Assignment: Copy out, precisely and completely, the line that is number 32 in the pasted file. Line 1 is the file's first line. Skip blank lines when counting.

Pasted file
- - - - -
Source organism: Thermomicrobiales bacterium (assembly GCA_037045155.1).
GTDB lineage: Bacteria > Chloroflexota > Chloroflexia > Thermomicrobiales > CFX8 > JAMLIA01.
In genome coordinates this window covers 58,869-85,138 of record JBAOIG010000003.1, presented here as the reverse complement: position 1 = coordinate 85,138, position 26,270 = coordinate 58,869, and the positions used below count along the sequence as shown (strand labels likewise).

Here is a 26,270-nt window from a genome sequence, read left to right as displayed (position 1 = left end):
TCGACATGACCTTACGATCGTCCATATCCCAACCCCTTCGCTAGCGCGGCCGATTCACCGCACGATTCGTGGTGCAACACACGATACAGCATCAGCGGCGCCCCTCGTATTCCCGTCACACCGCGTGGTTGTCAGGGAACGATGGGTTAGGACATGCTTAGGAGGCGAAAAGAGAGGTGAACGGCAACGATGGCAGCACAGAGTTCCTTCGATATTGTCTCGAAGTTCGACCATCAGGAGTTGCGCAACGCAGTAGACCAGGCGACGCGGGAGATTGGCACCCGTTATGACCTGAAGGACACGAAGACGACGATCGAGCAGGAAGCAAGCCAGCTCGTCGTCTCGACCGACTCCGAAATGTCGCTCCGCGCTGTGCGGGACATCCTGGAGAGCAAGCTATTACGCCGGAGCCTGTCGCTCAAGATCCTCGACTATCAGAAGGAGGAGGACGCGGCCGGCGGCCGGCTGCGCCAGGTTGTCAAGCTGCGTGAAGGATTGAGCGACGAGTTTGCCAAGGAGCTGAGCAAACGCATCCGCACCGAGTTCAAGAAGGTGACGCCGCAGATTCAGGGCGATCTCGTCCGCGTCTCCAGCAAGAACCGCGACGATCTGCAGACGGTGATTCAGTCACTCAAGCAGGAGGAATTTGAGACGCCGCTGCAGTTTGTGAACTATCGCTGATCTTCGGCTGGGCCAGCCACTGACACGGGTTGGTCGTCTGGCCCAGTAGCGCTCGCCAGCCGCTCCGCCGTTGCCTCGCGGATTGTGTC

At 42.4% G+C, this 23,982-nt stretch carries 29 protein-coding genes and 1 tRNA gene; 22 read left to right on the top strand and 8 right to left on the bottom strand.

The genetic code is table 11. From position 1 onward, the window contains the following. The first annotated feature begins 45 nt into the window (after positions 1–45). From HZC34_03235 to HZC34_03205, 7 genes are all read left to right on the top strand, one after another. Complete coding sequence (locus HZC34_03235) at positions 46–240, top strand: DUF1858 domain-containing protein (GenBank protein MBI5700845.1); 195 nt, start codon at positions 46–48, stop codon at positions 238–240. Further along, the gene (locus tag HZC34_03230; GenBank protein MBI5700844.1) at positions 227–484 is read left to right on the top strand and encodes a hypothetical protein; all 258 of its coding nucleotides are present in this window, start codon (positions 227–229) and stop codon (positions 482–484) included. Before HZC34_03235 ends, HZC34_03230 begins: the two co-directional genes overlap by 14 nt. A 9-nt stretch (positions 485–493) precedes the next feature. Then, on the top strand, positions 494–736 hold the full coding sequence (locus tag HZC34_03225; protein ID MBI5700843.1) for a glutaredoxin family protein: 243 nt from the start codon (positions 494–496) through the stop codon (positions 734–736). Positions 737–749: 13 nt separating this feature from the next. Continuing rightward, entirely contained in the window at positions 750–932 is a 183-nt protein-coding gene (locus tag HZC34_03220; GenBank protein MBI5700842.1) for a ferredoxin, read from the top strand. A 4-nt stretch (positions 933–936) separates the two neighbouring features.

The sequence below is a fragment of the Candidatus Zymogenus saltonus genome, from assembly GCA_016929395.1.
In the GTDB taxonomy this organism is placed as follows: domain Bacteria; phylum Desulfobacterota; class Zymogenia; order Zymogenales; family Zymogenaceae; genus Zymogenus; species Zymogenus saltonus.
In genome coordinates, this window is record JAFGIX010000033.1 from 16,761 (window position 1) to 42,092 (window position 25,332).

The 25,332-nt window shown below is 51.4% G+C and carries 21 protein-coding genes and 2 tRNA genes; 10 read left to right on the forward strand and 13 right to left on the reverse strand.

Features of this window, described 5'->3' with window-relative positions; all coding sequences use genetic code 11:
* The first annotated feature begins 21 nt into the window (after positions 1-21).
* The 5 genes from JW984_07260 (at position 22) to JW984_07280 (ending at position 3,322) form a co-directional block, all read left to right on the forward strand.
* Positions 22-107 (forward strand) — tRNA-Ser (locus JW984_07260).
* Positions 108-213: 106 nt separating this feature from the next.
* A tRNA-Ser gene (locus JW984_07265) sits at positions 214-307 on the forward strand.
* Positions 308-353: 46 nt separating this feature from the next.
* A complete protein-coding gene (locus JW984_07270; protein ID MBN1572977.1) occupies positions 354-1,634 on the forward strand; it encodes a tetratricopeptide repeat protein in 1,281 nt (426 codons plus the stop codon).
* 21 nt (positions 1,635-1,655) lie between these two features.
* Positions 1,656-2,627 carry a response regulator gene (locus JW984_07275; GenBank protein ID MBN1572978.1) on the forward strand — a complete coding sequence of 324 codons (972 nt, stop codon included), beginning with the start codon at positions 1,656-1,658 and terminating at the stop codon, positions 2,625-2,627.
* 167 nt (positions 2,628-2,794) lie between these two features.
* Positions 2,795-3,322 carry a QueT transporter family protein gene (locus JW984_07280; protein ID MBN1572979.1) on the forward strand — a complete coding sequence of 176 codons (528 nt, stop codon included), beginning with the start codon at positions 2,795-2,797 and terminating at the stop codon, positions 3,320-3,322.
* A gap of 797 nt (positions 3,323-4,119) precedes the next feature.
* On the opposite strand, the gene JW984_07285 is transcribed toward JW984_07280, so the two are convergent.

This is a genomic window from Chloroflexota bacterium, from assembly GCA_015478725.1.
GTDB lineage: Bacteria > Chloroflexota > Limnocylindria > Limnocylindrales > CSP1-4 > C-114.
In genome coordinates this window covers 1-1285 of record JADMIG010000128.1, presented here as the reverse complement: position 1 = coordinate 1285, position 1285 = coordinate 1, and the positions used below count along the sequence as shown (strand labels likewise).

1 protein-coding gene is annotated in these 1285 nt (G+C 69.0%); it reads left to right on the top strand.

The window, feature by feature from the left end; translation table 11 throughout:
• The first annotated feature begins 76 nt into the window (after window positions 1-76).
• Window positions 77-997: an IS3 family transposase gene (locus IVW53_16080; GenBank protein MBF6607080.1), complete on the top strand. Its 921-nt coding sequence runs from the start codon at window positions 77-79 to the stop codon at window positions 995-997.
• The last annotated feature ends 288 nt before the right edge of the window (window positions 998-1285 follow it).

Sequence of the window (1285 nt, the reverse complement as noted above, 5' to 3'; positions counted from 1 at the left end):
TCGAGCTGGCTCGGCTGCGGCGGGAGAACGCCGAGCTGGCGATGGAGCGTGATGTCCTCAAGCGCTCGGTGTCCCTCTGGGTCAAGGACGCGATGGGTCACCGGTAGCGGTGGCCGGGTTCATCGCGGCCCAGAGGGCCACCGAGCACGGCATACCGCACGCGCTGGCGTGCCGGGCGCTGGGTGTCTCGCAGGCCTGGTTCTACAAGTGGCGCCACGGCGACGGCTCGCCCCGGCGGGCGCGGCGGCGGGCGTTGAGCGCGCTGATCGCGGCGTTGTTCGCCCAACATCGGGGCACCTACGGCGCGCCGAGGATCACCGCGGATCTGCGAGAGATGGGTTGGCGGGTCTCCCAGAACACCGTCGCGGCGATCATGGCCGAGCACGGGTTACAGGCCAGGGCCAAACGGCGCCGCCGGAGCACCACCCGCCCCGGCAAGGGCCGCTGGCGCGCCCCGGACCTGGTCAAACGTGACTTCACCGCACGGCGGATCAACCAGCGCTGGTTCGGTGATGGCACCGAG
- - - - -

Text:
• Window positions 77-997: an IS3 family transposase gene (locus IVW53_16080; GenBank protein MBF6607080.1), complete on the top strand. Its 921-nt coding sequence runs from the start codon at window positions 77-79 to the stop codon at window positions 995-997.